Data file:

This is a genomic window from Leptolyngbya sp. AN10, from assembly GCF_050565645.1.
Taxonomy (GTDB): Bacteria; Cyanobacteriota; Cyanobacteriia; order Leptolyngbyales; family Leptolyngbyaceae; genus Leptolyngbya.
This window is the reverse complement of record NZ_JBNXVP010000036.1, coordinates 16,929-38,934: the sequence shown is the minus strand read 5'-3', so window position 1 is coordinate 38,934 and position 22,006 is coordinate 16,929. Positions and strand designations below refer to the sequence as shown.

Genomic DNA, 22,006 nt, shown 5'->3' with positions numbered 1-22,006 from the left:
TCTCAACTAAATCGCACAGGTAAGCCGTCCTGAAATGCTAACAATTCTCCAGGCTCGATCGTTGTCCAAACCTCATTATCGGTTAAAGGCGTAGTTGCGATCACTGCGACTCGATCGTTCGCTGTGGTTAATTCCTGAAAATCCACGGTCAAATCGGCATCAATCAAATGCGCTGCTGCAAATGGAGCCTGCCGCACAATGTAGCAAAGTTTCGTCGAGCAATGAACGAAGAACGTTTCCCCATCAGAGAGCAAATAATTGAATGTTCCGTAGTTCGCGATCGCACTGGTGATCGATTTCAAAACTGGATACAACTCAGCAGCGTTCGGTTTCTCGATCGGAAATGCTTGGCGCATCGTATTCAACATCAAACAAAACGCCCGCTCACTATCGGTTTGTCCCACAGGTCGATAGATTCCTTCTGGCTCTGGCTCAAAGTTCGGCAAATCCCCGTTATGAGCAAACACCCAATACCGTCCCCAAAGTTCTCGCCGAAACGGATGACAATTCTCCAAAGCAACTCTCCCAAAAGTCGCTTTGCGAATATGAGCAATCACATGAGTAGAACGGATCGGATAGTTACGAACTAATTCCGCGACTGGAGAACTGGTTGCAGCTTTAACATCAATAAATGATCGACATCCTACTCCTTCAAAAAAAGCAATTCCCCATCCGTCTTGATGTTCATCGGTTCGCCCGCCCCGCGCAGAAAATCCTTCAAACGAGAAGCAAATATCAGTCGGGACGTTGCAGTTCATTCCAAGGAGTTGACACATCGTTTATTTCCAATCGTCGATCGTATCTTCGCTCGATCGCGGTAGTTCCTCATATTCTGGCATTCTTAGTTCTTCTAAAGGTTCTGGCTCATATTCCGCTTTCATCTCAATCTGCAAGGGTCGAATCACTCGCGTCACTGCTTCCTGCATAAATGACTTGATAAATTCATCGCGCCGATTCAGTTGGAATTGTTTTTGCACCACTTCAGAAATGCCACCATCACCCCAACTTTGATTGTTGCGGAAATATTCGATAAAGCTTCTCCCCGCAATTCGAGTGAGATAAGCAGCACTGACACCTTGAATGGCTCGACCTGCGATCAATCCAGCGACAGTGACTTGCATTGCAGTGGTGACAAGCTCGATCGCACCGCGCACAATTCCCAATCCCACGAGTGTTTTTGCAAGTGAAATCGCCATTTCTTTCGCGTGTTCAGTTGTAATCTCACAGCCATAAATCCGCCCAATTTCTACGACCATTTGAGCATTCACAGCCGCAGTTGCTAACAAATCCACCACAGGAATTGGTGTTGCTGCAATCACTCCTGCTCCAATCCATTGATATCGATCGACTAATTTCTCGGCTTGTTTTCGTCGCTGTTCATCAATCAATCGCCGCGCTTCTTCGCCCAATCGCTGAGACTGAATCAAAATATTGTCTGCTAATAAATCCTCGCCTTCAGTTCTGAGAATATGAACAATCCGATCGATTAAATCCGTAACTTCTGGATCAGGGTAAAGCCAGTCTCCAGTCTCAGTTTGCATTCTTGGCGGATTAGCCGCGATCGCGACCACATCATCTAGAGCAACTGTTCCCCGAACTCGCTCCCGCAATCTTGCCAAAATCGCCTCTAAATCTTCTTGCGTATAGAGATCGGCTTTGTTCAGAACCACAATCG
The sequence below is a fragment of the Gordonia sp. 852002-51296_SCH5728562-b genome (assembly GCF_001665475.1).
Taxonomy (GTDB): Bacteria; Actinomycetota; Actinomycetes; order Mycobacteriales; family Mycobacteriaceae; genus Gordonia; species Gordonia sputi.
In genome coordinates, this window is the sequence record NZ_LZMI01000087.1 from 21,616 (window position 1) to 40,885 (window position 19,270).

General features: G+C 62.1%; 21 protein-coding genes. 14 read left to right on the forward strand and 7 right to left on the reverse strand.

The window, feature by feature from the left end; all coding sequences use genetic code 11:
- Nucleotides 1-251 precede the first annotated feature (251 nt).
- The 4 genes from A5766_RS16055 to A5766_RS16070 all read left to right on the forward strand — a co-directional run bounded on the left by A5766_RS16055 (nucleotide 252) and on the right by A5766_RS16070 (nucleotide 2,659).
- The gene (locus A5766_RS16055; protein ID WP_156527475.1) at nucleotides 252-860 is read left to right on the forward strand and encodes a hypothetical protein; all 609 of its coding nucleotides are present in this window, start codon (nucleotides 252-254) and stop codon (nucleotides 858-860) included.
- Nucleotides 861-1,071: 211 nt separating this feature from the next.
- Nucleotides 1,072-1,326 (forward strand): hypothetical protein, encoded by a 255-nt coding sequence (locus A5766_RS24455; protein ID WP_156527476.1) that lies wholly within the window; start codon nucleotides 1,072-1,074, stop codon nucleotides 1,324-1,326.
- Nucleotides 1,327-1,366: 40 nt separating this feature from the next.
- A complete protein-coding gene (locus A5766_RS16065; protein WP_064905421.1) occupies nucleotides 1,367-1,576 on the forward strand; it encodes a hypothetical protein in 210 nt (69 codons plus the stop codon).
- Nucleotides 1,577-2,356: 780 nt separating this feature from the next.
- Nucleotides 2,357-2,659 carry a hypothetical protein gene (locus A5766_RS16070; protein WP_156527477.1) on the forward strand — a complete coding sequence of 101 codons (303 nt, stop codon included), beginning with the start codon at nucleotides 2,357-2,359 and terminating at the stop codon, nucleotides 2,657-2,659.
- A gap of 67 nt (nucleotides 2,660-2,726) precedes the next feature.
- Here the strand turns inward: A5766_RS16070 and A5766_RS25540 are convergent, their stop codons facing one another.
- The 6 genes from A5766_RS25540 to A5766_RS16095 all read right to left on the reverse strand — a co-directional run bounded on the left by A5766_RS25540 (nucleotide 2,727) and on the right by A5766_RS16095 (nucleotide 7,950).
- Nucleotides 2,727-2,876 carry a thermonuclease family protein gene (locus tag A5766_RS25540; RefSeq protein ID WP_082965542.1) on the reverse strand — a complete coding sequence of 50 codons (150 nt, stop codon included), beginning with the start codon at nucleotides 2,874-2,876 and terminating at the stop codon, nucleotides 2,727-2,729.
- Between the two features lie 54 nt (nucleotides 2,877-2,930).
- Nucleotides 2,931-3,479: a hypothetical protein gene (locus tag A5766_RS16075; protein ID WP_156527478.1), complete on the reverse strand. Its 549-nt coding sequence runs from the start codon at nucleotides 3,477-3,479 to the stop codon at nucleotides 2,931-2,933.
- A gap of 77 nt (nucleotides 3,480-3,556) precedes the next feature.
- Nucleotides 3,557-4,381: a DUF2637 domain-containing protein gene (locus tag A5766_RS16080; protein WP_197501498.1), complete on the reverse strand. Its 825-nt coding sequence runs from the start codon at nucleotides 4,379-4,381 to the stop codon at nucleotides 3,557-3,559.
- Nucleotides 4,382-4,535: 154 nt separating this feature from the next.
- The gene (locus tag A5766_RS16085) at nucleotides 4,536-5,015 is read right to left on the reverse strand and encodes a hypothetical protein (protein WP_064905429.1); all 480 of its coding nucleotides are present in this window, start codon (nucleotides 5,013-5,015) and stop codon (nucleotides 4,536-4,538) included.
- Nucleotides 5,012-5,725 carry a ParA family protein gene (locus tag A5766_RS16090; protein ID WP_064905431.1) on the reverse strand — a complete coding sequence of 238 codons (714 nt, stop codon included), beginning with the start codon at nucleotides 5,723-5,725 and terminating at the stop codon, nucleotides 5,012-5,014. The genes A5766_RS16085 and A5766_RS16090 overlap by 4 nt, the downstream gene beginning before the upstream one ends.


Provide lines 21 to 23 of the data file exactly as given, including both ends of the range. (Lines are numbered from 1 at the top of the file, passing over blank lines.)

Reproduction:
- Here the strand turns inward: A5766_RS16070 and A5766_RS25540 are convergent, their stop codons facing one another.
- The 6 genes from A5766_RS25540 to A5766_RS16095 all read right to left on the reverse strand — a co-directional run bounded on the left by A5766_RS25540 (nucleotide 2,727) and on the right by A5766_RS16095 (nucleotide 7,950).
- Nucleotides 2,727-2,876 carry a thermonuclease family protein gene (locus tag A5766_RS25540; RefSeq protein ID WP_082965542.1) on the reverse strand — a complete coding sequence of 50 codons (150 nt, stop codon included), beginning with the start codon at nucleotides 2,874-2,876 and terminating at the stop codon, nucleotides 2,727-2,729.